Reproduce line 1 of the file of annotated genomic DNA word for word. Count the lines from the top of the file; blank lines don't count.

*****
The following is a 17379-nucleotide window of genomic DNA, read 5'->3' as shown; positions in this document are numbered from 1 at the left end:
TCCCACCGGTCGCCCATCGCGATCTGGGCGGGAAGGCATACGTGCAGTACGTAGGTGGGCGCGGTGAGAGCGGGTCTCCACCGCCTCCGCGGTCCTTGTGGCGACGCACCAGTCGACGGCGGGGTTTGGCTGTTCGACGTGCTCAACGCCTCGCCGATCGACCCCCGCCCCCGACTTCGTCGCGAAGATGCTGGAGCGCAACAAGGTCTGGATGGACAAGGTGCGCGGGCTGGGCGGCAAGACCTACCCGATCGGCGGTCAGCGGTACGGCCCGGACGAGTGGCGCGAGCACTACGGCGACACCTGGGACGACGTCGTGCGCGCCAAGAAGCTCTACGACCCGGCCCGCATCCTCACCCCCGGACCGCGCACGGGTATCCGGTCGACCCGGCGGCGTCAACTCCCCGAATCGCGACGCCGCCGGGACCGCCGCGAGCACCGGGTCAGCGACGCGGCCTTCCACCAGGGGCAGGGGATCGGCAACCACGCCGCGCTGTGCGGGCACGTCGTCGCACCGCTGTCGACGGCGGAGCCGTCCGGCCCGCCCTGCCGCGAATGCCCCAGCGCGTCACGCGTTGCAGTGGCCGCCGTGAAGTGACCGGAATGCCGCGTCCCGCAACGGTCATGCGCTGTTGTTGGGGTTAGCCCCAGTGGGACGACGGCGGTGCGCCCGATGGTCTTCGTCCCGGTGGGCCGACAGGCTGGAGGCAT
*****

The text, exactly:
The following is a 17379-nucleotide window of genomic DNA, read 5'->3' as shown; positions in this document are numbered from 1 at the left end: